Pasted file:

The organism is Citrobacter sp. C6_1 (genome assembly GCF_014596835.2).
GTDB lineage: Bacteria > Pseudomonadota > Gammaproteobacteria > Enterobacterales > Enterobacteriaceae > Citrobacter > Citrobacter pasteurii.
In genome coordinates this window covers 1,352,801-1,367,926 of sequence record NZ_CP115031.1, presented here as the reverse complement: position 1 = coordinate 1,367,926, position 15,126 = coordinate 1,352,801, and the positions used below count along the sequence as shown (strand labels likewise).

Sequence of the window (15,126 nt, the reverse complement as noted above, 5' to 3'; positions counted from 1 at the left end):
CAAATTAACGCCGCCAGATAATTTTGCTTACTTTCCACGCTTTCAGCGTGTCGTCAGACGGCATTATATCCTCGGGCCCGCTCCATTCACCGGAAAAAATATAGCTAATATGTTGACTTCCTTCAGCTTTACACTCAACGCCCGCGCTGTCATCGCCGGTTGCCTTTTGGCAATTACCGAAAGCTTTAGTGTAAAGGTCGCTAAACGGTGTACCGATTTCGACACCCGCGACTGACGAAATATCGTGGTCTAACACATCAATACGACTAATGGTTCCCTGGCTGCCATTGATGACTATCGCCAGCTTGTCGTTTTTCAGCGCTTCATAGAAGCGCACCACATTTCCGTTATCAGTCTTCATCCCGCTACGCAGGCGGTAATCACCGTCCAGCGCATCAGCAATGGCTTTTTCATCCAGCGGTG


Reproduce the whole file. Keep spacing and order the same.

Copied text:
The organism is Citrobacter sp. C6_1 (genome assembly GCF_014596835.2).
GTDB lineage: Bacteria > Pseudomonadota > Gammaproteobacteria > Enterobacterales > Enterobacteriaceae > Citrobacter > Citrobacter pasteurii.
In genome coordinates this window covers 1,352,801-1,367,926 of sequence record NZ_CP115031.1, presented here as the reverse complement: position 1 = coordinate 1,367,926, position 15,126 = coordinate 1,352,801, and the positions used below count along the sequence as shown (strand labels likewise).

Sequence of the window (15,126 nt, the reverse complement as noted above, 5' to 3'; positions counted from 1 at the left end):
CAAATTAACGCCGCCAGATAATTTTGCTTACTTTCCACGCTTTCAGCGTGTCGTCAGACGGCATTATATCCTCGGGCCCGCTCCATTCACCGGAAAAAATATAGCTAATATGTTGACTTCCTTCAGCTTTACACTCAACGCCCGCGCTGTCATCGCCGGTTGCCTTTTGGCAATTACCGAAAGCTTTAGTGTAAAGGTCGCTAAACGGTGTACCGATTTCGACACCCGCGACTGACGAAATATCGTGGTCTAACACATCAATACGACTAATGGTTCCCTGGCTGCCATTGATGACTATCGCCAGCTTGTCGTTTTTCAGCGCTTCATAGAAGCGCACCACATTTCCGTTATCAGTCTTCATCCCGCTACGCAGGCGGTAATCACCGTCCAGCGCATCAGCAATGGCTTTTTCATCCAGCGGTG